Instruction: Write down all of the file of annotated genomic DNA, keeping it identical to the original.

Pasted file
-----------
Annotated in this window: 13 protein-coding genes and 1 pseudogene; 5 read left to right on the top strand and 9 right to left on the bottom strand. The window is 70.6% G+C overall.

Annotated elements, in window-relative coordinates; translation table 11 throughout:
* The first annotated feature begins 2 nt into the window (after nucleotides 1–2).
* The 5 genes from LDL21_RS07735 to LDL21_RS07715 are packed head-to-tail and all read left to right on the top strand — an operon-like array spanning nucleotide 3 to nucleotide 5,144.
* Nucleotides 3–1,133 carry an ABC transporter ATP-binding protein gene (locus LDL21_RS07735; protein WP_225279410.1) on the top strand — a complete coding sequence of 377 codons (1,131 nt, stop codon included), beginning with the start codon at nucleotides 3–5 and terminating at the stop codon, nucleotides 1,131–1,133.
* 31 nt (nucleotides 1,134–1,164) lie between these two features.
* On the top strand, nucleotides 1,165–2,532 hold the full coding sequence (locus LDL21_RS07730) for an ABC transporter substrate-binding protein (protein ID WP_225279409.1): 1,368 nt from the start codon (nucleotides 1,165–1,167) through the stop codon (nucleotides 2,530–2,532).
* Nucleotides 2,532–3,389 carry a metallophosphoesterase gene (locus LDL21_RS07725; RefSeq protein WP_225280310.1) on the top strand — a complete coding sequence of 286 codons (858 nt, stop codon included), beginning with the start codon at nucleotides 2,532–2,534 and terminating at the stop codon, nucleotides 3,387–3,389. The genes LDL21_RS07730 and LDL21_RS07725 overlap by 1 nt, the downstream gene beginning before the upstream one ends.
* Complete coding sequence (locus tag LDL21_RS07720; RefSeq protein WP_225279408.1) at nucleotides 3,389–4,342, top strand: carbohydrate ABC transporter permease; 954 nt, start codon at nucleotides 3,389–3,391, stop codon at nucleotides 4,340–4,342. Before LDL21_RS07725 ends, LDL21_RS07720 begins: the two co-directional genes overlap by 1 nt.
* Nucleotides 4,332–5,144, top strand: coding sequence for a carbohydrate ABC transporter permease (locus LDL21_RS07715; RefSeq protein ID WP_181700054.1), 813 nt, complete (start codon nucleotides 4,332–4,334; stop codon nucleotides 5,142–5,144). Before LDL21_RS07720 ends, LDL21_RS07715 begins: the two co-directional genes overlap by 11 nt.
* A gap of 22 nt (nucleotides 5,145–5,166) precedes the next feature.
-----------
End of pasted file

Annotated in this window: 13 protein-coding genes and 1 pseudogene; 5 read left to right on the top strand and 9 right to left on the bottom strand. The window is 70.6% G+C overall.

Annotated elements, in window-relative coordinates; translation table 11 throughout:
* The first annotated feature begins 2 nt into the window (after nucleotides 1–2).
* The 5 genes from LDL21_RS07735 to LDL21_RS07715 are packed head-to-tail and all read left to right on the top strand — an operon-like array spanning nucleotide 3 to nucleotide 5,144.
* Nucleotides 3–1,133 carry an ABC transporter ATP-binding protein gene (locus LDL21_RS07735; protein WP_225279410.1) on the top strand — a complete coding sequence of 377 codons (1,131 nt, stop codon included), beginning with the start codon at nucleotides 3–5 and terminating at the stop codon, nucleotides 1,131–1,133.
* 31 nt (nucleotides 1,134–1,164) lie between these two features.
* On the top strand, nucleotides 1,165–2,532 hold the full coding sequence (locus LDL21_RS07730) for an ABC transporter substrate-binding protein (protein ID WP_225279409.1): 1,368 nt from the start codon (nucleotides 1,165–1,167) through the stop codon (nucleotides 2,530–2,532).
* Nucleotides 2,532–3,389 carry a metallophosphoesterase gene (locus LDL21_RS07725; RefSeq protein WP_225280310.1) on the top strand — a complete coding sequence of 286 codons (858 nt, stop codon included), beginning with the start codon at nucleotides 2,532–2,534 and terminating at the stop codon, nucleotides 3,387–3,389. The genes LDL21_RS07730 and LDL21_RS07725 overlap by 1 nt, the downstream gene beginning before the upstream one ends.
* Complete coding sequence (locus tag LDL21_RS07720; RefSeq protein WP_225279408.1) at nucleotides 3,389–4,342, top strand: carbohydrate ABC transporter permease; 954 nt, start codon at nucleotides 3,389–3,391, stop codon at nucleotides 4,340–4,342. Before LDL21_RS07725 ends, LDL21_RS07720 begins: the two co-directional genes overlap by 1 nt.
* Nucleotides 4,332–5,144, top strand: coding sequence for a carbohydrate ABC transporter permease (locus LDL21_RS07715; RefSeq protein ID WP_181700054.1), 813 nt, complete (start codon nucleotides 4,332–4,334; stop codon nucleotides 5,142–5,144). Before LDL21_RS07720 ends, LDL21_RS07715 begins: the two co-directional genes overlap by 11 nt.
* A gap of 22 nt (nucleotides 5,145–5,166) precedes the next feature.